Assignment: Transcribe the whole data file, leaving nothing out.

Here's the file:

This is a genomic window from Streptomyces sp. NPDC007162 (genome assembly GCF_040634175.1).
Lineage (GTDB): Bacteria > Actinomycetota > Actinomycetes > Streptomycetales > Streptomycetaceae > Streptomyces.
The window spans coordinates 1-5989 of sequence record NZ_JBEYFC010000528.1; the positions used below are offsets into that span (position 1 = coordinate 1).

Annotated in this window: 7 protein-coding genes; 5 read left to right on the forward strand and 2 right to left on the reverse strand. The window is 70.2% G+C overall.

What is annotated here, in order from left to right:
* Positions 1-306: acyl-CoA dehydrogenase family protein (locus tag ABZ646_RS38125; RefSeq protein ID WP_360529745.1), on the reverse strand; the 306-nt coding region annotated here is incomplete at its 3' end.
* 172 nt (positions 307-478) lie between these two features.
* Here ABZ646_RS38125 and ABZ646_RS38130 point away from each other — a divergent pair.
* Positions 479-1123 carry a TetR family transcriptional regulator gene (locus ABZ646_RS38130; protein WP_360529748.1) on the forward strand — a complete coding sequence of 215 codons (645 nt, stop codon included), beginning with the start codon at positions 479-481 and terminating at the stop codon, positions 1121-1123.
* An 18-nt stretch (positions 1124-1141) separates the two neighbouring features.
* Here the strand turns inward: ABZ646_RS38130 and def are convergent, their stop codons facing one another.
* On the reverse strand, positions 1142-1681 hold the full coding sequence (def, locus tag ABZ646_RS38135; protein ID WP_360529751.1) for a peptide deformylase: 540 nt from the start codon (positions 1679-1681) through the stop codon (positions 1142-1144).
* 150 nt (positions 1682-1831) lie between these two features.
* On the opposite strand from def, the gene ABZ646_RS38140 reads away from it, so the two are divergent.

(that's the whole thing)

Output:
This is a genomic window from Streptomyces sp. NPDC007162 (genome assembly GCF_040634175.1).
Lineage (GTDB): Bacteria > Actinomycetota > Actinomycetes > Streptomycetales > Streptomycetaceae > Streptomyces.
The window spans coordinates 1-5989 of sequence record NZ_JBEYFC010000528.1; the positions used below are offsets into that span (position 1 = coordinate 1).

Annotated in this window: 7 protein-coding genes; 5 read left to right on the forward strand and 2 right to left on the reverse strand. The window is 70.2% G+C overall.

What is annotated here, in order from left to right:
* Positions 1-306: acyl-CoA dehydrogenase family protein (locus tag ABZ646_RS38125; RefSeq protein ID WP_360529745.1), on the reverse strand; the 306-nt coding region annotated here is incomplete at its 3' end.
* 172 nt (positions 307-478) lie between these two features.
* Here ABZ646_RS38125 and ABZ646_RS38130 point away from each other — a divergent pair.
* Positions 479-1123 carry a TetR family transcriptional regulator gene (locus ABZ646_RS38130; protein WP_360529748.1) on the forward strand — a complete coding sequence of 215 codons (645 nt, stop codon included), beginning with the start codon at positions 479-481 and terminating at the stop codon, positions 1121-1123.
* An 18-nt stretch (positions 1124-1141) separates the two neighbouring features.
* Here the strand turns inward: ABZ646_RS38130 and def are convergent, their stop codons facing one another.
* On the reverse strand, positions 1142-1681 hold the full coding sequence (def, locus tag ABZ646_RS38135; protein ID WP_360529751.1) for a peptide deformylase: 540 nt from the start codon (positions 1679-1681) through the stop codon (positions 1142-1144).
* 150 nt (positions 1682-1831) lie between these two features.
* On the opposite strand from def, the gene ABZ646_RS38140 reads away from it, so the two are divergent.